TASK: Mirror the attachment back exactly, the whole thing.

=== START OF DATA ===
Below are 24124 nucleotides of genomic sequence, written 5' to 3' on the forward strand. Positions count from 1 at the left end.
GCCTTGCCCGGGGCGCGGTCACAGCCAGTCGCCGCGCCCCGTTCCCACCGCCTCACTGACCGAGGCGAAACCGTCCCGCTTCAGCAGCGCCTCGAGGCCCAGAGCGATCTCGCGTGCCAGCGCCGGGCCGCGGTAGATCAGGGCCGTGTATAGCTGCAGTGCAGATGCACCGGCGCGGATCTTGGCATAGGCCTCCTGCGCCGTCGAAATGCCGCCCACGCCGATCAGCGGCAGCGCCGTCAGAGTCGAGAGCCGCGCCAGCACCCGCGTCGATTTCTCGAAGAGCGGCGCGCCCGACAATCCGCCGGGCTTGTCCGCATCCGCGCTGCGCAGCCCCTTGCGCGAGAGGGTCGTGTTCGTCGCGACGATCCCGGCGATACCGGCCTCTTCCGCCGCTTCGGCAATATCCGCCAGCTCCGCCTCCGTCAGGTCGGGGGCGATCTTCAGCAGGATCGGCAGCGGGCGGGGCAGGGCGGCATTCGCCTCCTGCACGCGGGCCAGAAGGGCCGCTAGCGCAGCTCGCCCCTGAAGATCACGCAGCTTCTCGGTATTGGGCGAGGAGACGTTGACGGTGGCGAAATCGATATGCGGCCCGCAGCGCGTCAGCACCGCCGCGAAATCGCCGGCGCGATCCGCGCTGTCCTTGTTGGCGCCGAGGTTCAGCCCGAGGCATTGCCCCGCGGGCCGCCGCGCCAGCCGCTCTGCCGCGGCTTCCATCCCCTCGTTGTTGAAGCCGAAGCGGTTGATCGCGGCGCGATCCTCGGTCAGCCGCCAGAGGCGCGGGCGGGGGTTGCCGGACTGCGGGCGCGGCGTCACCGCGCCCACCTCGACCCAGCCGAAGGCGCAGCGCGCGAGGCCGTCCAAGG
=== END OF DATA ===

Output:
Below are 24124 nucleotides of genomic sequence, written 5' to 3' on the forward strand. Positions count from 1 at the left end.
GCCTTGCCCGGGGCGCGGTCACAGCCAGTCGCCGCGCCCCGTTCCCACCGCCTCACTGACCGAGGCGAAACCGTCCCGCTTCAGCAGCGCCTCGAGGCCCAGAGCGATCTCGCGTGCCAGCGCCGGGCCGCGGTAGATCAGGGCCGTGTATAGCTGCAGTGCAGATGCACCGGCGCGGATCTTGGCATAGGCCTCCTGCGCCGTCGAAATGCCGCCCACGCCGATCAGCGGCAGCGCCGTCAGAGTCGAGAGCCGCGCCAGCACCCGCGTCGATTTCTCGAAGAGCGGCGCGCCCGACAATCCGCCGGGCTTGTCCGCATCCGCGCTGCGCAGCCCCTTGCGCGAGAGGGTCGTGTTCGTCGCGACGATCCCGGCGATACCGGCCTCTTCCGCCGCTTCGGCAATATCCGCCAGCTCCGCCTCCGTCAGGTCGGGGGCGATCTTCAGCAGGATCGGCAGCGGGCGGGGCAGGGCGGCATTCGCCTCCTGCACGCGGGCCAGAAGGGCCGCTAGCGCAGCTCGCCCCTGAAGATCACGCAGCTTCTCGGTATTGGGCGAGGAGACGTTGACGGTGGCGAAATCGATATGCGGCCCGCAGCGCGTCAGCACCGCCGCGAAATCGCCGGCGCGATCCGCGCTGTCCTTGTTGGCGCCGAGGTTCAGCCCGAGGCATTGCCCCGCGGGCCGCCGCGCCAGCCGCTCTGCCGCGGCTTCCATCCCCTCGTTGTTGAAGCCGAAGCGGTTGATCGCGGCGCGATCCTCGGTCAGCCGCCAGAGGCGCGGGCGGGGGTTGCCGGACTGCGGGCGCGGCGTCACCGCGCCCACCTCGACCCAGCCGAAGGCGCAGCGCGCGAGGCCGTCCAAGG